“Okay, reunion then, eh?” Alexei replies, and just like that, they launch into textured conversations that combine espionage intrigue with old patterns. They may be a quartet of highly skilled assassins, but even feigned family dynamics are tough to shake: Alexei dwells on Dad jokes and his glory days as the hero Red Guardian; Melina is practical and knows much more than she reveals, yet still scolds Natasha for slouching; and each daughter acts out in her own way.
Family Dinner had to be "a collision of a lot of character conflicts and relationship conflicts — and a lot of escalation of character conflicts,” Pearson says. Director Cate Shortland called for two days of rehearsal and included Pearson in the process: “As a writer, I got sat down at the family table.”
“The first day only increased my panic,” he says. “This table of heavyweights" who "all come in with their ideas” that, if all were incorporated, would mean “the scene is 45 pages” — far, far too long.
Working quickly, Pearson got a night to rework the scene, trying to give every actor what they said they creatively wanted. “We were down to the wire," he says. To save time, he was told to stand up and perform it for the actors.
Shortland says this style of creative collaboration is crucial to her process. “We start off getting to know each other as actors and people — I share with them things from my life, and they share with me — so we can trust each other,” she says on a recent Zoom call.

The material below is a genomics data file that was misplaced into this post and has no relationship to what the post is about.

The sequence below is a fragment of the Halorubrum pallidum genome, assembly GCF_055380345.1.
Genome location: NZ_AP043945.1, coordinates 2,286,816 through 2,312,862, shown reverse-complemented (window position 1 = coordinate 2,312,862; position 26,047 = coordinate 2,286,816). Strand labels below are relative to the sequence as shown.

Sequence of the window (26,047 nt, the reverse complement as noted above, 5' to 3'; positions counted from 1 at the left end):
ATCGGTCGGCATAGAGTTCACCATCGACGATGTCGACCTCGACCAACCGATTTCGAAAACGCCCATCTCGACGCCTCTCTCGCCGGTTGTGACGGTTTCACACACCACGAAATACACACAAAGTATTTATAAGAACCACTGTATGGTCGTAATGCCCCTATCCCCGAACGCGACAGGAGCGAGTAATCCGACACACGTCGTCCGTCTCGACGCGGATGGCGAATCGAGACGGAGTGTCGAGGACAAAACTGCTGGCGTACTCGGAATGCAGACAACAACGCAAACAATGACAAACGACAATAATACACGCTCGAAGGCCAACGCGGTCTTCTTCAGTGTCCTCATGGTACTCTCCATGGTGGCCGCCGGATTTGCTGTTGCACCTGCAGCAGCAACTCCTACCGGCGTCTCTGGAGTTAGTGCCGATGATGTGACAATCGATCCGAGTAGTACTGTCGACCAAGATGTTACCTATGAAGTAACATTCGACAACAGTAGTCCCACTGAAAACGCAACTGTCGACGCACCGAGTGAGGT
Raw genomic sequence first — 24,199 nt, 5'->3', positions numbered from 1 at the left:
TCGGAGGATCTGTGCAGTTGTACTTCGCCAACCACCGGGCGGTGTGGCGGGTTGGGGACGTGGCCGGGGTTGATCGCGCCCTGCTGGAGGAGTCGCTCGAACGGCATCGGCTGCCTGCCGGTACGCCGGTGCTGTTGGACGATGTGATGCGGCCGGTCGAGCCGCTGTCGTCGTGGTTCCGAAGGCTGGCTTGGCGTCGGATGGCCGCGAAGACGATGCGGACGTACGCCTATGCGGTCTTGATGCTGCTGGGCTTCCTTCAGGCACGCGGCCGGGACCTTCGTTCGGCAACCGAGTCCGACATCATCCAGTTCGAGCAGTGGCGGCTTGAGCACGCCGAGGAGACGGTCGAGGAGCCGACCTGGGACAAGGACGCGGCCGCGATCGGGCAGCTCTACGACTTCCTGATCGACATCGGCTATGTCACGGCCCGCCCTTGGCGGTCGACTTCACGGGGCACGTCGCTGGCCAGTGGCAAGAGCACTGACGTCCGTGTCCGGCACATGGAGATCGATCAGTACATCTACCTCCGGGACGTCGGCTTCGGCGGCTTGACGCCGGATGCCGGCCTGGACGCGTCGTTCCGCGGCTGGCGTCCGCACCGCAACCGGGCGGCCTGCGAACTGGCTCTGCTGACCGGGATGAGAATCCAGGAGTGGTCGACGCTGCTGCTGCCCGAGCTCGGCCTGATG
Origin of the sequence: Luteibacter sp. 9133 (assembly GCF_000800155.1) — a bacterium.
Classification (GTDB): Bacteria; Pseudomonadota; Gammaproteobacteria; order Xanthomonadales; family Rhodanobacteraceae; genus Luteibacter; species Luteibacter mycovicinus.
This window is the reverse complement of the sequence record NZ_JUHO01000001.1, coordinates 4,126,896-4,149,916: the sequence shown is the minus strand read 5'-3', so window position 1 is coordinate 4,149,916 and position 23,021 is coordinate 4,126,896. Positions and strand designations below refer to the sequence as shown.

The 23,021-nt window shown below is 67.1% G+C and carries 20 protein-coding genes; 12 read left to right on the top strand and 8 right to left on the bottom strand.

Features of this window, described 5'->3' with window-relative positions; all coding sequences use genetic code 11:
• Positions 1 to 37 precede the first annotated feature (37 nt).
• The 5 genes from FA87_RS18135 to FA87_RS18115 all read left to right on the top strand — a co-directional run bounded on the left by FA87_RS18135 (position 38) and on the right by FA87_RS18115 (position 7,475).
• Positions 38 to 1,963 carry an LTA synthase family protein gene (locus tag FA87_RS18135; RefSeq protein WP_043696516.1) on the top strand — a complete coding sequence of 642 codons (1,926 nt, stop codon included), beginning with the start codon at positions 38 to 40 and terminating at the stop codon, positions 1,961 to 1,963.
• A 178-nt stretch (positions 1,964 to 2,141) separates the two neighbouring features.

Out of this trusting space came one particular exchange of dialogue that succinctly encapsulated where the four characters are coming from.
“Never family, eh?” says Alexei, speaking from the heart as a “simple man.” “I think that for a couple deep undercover agents, I think we did pretty great as parents.” Melina affirms dispassionately: “We had our orders and we played our roles to perfection.” Natasha does not want to get drawn into the emotional drama, replying: “Who cares? That wasn’t real.”
But then Yelena, the tough-as-nails fighter, bares her soul: “Please don’t say that — it was real to me.” She escalates: “You were my real mother — the closest thing I ever had to one. The best part of my life was fake, and none of you told me.”
To get to this place, “I think it’s like a delicate operation of excavating from the character what has gone unmined and what is scary to approach,” the director says. “Then we’ll do that with a lot of laughter.”
One particularly funny moment comes as the expense of Alexei, who has gained weight since he last squeezed into his mothballed Red Guardian super-suit. So not unlike the father in Pixar’s “The Incredibles,” he is determined to wear the outfit of his long-ago escapades — but the costume isn’t so cooperative.
Shortland “just put him in a tiny room and said, ‘Here you go — put it on,’ ” Pearson says. In the film, we see Harbour standing in his tighty-whities, trying to pull on the skintight Spandex. “Finally he had to tap out and say, ‘I’m actually stuck.' ”
Harbour, though, loved this authentic approach. “There’s some other movies where characters just tap their neck or something, and then the [suit] just appears — this nanotech or whatever,” he says during a video call.
The actor relives his costume change with a youthful glee: “Putting it on for the first time is like being a 5-year-old boy who gets to put on the coolest Halloween costume in the world — it’s like that’s the best feeling wearing one of those.”